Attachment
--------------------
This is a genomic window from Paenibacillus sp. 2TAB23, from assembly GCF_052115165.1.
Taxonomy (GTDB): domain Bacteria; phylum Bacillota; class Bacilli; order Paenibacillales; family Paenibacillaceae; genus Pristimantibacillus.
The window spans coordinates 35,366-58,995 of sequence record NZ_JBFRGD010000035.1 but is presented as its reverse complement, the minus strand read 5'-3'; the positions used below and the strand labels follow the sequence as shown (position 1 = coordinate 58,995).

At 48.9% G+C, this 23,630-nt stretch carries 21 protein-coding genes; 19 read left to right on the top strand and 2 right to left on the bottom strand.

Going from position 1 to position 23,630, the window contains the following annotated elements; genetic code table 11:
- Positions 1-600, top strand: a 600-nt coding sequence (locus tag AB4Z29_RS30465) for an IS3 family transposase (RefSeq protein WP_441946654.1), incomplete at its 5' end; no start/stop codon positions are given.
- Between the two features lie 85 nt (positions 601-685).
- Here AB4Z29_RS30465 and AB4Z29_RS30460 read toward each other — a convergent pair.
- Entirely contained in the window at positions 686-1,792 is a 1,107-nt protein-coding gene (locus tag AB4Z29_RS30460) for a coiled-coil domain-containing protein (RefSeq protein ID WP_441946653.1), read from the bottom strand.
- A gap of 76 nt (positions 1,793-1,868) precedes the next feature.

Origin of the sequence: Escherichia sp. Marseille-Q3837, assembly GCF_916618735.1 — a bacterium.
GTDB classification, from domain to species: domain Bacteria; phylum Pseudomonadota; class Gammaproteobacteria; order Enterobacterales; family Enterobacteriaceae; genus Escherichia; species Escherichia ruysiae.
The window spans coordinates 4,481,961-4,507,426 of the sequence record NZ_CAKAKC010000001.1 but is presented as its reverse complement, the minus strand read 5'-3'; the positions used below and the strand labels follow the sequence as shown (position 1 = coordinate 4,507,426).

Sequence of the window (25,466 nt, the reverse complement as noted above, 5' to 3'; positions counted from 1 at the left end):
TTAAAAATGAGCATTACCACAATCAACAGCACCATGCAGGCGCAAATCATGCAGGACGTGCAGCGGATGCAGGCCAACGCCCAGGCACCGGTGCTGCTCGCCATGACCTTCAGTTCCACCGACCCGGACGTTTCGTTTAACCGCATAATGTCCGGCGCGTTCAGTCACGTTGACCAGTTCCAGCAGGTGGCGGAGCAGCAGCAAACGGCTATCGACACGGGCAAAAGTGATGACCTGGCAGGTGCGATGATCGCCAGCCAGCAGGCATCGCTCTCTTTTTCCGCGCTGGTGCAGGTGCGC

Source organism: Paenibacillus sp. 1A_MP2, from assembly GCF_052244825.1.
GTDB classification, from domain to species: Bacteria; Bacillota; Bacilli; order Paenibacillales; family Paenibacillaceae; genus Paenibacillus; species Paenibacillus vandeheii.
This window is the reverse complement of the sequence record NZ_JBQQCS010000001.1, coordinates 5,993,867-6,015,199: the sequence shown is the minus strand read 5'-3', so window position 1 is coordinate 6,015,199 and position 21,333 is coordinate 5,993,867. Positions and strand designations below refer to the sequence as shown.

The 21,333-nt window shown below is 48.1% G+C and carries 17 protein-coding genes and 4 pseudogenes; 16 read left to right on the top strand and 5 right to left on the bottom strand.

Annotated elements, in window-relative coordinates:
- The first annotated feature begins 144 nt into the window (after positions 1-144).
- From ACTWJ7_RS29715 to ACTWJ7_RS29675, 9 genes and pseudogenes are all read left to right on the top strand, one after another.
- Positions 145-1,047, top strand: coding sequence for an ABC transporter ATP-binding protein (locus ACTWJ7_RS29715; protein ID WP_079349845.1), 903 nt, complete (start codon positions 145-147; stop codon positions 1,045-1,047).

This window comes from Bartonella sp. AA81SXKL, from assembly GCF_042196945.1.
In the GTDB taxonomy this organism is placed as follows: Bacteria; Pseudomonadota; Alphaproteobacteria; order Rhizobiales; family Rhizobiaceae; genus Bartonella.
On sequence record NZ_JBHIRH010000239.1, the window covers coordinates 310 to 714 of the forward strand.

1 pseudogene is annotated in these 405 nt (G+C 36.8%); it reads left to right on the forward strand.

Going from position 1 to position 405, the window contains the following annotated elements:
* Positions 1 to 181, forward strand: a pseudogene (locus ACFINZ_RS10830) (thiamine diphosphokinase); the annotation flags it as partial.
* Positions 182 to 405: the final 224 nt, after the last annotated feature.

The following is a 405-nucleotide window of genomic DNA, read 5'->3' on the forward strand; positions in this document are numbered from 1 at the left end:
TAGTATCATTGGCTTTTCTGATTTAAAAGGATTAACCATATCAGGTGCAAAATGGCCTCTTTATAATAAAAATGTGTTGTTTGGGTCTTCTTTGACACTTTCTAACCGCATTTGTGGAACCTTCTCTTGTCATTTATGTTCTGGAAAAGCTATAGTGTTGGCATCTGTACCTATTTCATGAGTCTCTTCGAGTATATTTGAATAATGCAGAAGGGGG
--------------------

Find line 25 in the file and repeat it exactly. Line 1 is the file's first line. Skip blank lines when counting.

In the GTDB taxonomy this organism is placed as follows: Bacteria; Pseudomonadota; Alphaproteobacteria; order Rhizobiales; family Rhizobiaceae; genus Bartonella.